Supporting the scientific community is crucial to the conservation of the Salish Sea. Two of the main organizations we support are the Centre for Whale Research and The Pacific Salmon Foundation.
Centre for Whale Research
Conducting killer whale population surveys since 1976, CWR is dedicated to the study and conservation of the southern resident killer whales. Over 43 years of research has created the only long-term data set about the population size, behaviour, health, and social dynamics of the southern resident killer whales. A population census and identification guides are developed each year and made available to the public and both the U.S and Canadian government for management and conservation purposes.
Pacific Salmon Foundation
Salmon are a foundation species of this coast and the primary prey of southern resident killer whales. Without salmon there will be no southern residents.
- The Pacific Salmon Foundation “was established in 1987 as an independent, non governmental, charitable organization to protect, conserve and restore wild Pacific salmon populations in British Columbia and the Yukon. Today, the Foundation galvanizes the breadth of vested stakeholders to support Pacific salmon from stream to estuary to ocean.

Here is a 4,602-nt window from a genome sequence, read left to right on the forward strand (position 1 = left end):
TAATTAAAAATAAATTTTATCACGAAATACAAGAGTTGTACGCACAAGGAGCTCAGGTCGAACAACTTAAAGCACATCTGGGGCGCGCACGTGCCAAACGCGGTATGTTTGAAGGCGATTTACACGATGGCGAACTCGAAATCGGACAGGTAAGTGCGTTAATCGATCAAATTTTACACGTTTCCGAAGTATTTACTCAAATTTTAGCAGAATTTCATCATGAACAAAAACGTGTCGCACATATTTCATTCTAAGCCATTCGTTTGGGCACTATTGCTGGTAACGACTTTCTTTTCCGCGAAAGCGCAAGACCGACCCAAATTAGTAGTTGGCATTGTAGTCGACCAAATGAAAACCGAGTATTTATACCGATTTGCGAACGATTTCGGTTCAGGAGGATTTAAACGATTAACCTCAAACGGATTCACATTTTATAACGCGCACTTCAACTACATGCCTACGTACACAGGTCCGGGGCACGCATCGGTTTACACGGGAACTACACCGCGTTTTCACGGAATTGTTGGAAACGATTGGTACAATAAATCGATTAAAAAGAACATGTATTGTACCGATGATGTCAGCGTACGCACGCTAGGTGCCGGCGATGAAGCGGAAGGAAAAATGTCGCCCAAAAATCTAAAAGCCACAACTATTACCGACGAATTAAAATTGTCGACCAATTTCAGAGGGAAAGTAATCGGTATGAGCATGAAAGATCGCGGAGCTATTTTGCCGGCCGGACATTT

- The Foundation
- raises money and makes grants available to volunteer community groups for stream conservation and restoration,
- manages watershed initiatives in British Columbia that catalyze industry, First Nations, provincial and federal governments, and other non-profits
- advances science to improve the understanding of factors that limit the abundance of Pacific salmon.
works with government to prioritize and facilitate strategic salmon conservation in the province.
Porpoise Conservation Society
Porpoises tend to get less attention than their more popular cousins of the whale and dolphin family. They are not as charismatic and acrobatic as dolphins, not as impressive in size as killer whales or humpback whales. And yet they are highly intelligent animals that can be found in all our oceans, and they are an important part of the ecosystem. Some even live right in our ocean backyards, mostly undetected.
It is our mission to raise awareness for this unique group of animals and the challenges they face in our changing oceans. We want to rais their profile and inspire conserving action.